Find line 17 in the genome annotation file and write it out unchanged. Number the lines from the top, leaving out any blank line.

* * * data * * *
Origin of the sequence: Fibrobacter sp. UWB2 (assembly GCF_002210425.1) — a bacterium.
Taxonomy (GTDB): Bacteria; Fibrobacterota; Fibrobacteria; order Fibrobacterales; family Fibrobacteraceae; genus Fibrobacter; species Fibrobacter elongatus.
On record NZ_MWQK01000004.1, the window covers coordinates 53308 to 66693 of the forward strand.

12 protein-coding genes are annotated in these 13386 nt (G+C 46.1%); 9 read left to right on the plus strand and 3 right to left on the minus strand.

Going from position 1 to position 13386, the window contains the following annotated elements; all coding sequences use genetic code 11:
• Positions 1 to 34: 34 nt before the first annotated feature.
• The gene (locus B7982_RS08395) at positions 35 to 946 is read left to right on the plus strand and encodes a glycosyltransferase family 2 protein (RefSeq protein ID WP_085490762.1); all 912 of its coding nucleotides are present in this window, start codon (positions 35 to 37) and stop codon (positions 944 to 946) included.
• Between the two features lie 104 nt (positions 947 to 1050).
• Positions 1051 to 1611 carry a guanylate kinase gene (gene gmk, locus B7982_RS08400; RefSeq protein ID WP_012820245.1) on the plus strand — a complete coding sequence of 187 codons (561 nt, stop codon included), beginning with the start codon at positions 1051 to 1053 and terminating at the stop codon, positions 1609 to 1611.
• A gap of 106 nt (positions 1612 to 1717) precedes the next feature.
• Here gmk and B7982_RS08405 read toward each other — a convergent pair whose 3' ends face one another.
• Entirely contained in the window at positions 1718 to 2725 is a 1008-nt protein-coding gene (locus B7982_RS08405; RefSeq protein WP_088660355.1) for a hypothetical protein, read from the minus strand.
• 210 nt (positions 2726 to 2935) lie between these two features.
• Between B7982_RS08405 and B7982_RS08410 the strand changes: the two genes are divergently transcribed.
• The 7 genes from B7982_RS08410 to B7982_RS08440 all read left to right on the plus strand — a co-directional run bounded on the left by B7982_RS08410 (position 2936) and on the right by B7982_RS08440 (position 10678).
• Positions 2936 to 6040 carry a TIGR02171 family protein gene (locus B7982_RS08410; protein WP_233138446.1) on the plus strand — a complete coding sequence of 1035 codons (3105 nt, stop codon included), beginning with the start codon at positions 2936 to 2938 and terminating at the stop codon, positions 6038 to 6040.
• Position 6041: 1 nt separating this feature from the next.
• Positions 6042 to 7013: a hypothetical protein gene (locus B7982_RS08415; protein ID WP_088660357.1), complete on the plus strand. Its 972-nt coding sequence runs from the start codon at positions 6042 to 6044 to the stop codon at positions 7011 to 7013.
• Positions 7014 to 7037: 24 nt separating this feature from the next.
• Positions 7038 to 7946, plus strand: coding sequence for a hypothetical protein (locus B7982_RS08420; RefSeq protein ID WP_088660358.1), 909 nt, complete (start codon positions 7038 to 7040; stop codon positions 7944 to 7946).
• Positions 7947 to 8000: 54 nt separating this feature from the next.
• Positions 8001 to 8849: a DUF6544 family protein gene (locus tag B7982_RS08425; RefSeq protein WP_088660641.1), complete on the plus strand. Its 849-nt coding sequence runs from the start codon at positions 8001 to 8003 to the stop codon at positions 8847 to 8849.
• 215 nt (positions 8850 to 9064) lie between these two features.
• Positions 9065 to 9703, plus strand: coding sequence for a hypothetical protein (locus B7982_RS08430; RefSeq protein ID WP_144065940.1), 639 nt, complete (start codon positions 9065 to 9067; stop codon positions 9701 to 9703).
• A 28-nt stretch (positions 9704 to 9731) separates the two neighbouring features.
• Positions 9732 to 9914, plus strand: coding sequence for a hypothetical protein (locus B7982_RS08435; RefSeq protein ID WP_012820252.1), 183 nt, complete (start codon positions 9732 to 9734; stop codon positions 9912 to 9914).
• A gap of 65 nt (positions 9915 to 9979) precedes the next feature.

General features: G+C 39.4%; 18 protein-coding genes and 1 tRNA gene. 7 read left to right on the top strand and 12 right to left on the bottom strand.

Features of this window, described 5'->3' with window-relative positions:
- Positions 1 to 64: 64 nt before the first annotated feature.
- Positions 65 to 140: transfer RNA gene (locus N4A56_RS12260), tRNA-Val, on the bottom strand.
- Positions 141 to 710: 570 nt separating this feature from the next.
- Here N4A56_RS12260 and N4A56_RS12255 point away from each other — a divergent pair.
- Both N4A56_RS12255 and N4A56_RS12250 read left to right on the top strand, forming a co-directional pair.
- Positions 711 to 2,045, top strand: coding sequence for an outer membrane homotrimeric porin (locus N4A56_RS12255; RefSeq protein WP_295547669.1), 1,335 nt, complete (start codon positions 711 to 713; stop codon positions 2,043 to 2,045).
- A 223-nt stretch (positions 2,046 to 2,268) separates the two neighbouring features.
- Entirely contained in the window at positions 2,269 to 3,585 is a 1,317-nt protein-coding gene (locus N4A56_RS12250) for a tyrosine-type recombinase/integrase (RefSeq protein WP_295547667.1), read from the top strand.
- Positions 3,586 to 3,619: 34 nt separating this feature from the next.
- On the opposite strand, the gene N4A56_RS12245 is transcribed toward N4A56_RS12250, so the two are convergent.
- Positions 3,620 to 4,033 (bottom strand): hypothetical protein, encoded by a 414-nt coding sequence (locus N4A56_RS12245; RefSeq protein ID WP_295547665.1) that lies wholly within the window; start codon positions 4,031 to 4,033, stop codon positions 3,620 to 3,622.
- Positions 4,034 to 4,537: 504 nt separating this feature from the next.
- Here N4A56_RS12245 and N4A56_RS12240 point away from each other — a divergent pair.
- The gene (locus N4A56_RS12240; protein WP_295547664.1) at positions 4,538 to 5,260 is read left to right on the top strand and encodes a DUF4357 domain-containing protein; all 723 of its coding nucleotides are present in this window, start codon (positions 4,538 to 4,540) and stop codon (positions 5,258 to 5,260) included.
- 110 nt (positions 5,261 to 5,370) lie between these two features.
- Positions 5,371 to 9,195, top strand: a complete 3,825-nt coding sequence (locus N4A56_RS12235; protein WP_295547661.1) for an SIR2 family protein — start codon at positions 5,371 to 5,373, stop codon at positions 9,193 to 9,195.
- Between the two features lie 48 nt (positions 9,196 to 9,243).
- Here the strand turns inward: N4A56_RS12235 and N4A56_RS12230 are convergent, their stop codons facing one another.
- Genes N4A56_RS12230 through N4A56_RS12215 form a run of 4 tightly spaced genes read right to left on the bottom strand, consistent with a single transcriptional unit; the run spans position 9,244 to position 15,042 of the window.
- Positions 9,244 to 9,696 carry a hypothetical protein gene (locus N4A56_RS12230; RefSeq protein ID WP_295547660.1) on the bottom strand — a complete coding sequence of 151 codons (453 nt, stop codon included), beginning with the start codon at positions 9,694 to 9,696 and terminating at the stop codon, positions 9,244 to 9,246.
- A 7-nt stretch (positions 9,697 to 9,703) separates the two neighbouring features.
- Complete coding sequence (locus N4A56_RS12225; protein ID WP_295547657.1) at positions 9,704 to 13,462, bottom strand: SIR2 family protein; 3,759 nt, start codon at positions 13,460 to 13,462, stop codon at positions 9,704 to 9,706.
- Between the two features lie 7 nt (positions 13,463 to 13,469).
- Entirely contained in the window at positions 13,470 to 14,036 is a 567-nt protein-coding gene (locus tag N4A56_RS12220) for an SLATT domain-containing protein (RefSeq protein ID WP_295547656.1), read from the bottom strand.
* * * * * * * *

• Position 6041: 1 nt separating this feature from the next.